Meanwhile, the governor can boast about the far more costly, tax-free unemployment benefits to individuals and a sales tax credit to businesses contained in the RELIEF Act without mentioning any of those hardworking families he just decided to leave behind. How many voters follow the complexities of state tax policy — or State House debates generally — to contradict his version of events? If Donald Trump proved anything, it’s how many Americans have limited empathy for legal immigrants, let alone the undocumented.

Sorry, but none of that justifies abandoning these folks. They are employed. They are paying their taxes. They are likely raising families on their modest wages, attending church and supporting local businesses. To help everyone else but not them is not just wrong, it’s immoral. Let the politics fall where it may. Even Comptroller Peter Franchot, the same Democrat who sang Mr. Hogan’s praises for years as an ally on the Board of Public Works, has called for payments to Marylanders who file without a Social Security number. He’s ready to write the checks for the state. Don’t hold him back.

Finally, it should be noted that the proposed expansion of the earned income tax credit is, at its heart, an anti-poverty program. It’s not the ideal program. It requires filing paperwork, and benefits to the childless are quite stingy. But no one can deny it has been effective in raising living standards and, perhaps most consequentially, helping the next generation escape poverty, putting more people on solid financial ground and giving them an opportunity at a better life. Why hurt the communities where immigrants live and work this very moment by leaving them out of the picture? It makes no sense — unless the only calculation you care about is a political one. If so, shame on you.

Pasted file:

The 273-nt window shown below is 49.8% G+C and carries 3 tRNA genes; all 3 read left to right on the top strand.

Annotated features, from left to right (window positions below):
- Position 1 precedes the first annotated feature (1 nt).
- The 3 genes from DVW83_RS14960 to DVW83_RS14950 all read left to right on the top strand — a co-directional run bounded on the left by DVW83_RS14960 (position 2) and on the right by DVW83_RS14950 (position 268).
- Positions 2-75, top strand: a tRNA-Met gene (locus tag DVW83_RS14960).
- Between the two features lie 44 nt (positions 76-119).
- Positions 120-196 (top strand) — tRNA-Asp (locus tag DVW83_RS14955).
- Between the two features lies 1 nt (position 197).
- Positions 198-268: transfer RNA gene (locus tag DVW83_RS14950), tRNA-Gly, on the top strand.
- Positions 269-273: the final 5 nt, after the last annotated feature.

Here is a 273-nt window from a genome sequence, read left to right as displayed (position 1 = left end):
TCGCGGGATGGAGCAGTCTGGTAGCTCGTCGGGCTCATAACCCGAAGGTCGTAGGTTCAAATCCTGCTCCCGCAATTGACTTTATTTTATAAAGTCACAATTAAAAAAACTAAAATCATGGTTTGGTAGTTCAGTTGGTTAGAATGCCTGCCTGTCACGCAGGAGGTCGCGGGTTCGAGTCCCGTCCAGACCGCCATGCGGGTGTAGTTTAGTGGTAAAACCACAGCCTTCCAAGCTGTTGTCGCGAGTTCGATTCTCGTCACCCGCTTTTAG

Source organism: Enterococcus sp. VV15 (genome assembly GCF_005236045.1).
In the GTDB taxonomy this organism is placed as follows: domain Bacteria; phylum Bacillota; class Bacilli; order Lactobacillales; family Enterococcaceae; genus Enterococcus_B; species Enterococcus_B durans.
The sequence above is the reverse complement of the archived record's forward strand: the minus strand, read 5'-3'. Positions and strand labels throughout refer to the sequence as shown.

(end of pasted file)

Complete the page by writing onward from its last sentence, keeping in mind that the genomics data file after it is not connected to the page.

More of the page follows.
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The Baltimore Sun editorial board — made up of Opinion Editor Tricia Bishop, Deputy Editor Andrea K. McDaniels and writer Peter Jensen — offers opinions and analysis on news and issues relevant to readers. It is separate from the newsroom.